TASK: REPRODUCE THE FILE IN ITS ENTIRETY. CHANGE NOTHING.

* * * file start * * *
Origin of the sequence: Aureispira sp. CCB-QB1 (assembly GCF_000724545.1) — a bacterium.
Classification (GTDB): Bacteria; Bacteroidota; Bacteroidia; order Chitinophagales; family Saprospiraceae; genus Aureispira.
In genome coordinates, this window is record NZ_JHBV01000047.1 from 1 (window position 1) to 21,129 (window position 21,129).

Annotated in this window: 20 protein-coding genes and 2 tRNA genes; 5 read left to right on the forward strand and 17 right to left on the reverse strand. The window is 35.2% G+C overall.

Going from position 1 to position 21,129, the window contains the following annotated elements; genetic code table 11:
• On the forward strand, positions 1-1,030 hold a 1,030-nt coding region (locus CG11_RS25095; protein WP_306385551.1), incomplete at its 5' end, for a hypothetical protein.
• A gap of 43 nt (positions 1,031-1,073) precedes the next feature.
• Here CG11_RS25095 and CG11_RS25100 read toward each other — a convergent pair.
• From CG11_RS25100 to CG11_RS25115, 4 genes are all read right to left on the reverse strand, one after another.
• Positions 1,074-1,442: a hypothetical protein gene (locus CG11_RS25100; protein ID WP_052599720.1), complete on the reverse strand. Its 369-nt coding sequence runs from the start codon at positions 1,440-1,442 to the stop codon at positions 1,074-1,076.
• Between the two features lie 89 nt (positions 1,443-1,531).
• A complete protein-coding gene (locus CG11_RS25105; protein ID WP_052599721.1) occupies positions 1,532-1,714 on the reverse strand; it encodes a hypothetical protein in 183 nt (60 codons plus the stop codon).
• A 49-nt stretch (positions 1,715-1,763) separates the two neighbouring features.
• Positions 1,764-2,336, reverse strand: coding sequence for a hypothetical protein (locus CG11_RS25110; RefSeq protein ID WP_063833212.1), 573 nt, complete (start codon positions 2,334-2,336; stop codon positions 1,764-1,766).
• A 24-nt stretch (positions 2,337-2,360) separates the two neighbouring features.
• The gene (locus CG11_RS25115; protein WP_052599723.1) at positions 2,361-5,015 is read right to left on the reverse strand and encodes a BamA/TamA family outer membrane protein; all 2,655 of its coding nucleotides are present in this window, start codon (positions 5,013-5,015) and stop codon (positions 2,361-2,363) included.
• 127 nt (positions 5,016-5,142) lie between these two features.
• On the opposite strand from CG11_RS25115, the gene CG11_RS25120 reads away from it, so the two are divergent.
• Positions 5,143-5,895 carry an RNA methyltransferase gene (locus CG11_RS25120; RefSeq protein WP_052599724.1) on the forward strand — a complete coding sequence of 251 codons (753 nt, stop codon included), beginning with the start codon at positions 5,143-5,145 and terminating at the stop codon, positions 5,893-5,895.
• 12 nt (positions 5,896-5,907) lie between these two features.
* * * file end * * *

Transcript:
Origin of the sequence: Aureispira sp. CCB-QB1 (assembly GCF_000724545.1) — a bacterium.
Classification (GTDB): Bacteria; Bacteroidota; Bacteroidia; order Chitinophagales; family Saprospiraceae; genus Aureispira.
In genome coordinates, this window is record NZ_JHBV01000047.1 from 1 (window position 1) to 21,129 (window position 21,129).

Annotated in this window: 20 protein-coding genes and 2 tRNA genes; 5 read left to right on the forward strand and 17 right to left on the reverse strand. The window is 35.2% G+C overall.

Going from position 1 to position 21,129, the window contains the following annotated elements; genetic code table 11:
• On the forward strand, positions 1-1,030 hold a 1,030-nt coding region (locus CG11_RS25095; protein WP_306385551.1), incomplete at its 5' end, for a hypothetical protein.
• A gap of 43 nt (positions 1,031-1,073) precedes the next feature.
• Here CG11_RS25095 and CG11_RS25100 read toward each other — a convergent pair.
• From CG11_RS25100 to CG11_RS25115, 4 genes are all read right to left on the reverse strand, one after another.
• Positions 1,074-1,442: a hypothetical protein gene (locus CG11_RS25100; protein ID WP_052599720.1), complete on the reverse strand. Its 369-nt coding sequence runs from the start codon at positions 1,440-1,442 to the stop codon at positions 1,074-1,076.
• Between the two features lie 89 nt (positions 1,443-1,531).
• A complete protein-coding gene (locus CG11_RS25105; protein ID WP_052599721.1) occupies positions 1,532-1,714 on the reverse strand; it encodes a hypothetical protein in 183 nt (60 codons plus the stop codon).
• A 49-nt stretch (positions 1,715-1,763) separates the two neighbouring features.
• Positions 1,764-2,336, reverse strand: coding sequence for a hypothetical protein (locus CG11_RS25110; RefSeq protein ID WP_063833212.1), 573 nt, complete (start codon positions 2,334-2,336; stop codon positions 1,764-1,766).
• A 24-nt stretch (positions 2,337-2,360) separates the two neighbouring features.
• The gene (locus CG11_RS25115; protein WP_052599723.1) at positions 2,361-5,015 is read right to left on the reverse strand and encodes a BamA/TamA family outer membrane protein; all 2,655 of its coding nucleotides are present in this window, start codon (positions 5,013-5,015) and stop codon (positions 2,361-2,363) included.
• 127 nt (positions 5,016-5,142) lie between these two features.
• On the opposite strand from CG11_RS25115, the gene CG11_RS25120 reads away from it, so the two are divergent.
• Positions 5,143-5,895 carry an RNA methyltransferase gene (locus CG11_RS25120; RefSeq protein WP_052599724.1) on the forward strand — a complete coding sequence of 251 codons (753 nt, stop codon included), beginning with the start codon at positions 5,143-5,145 and terminating at the stop codon, positions 5,893-5,895.
• 12 nt (positions 5,896-5,907) lie between these two features.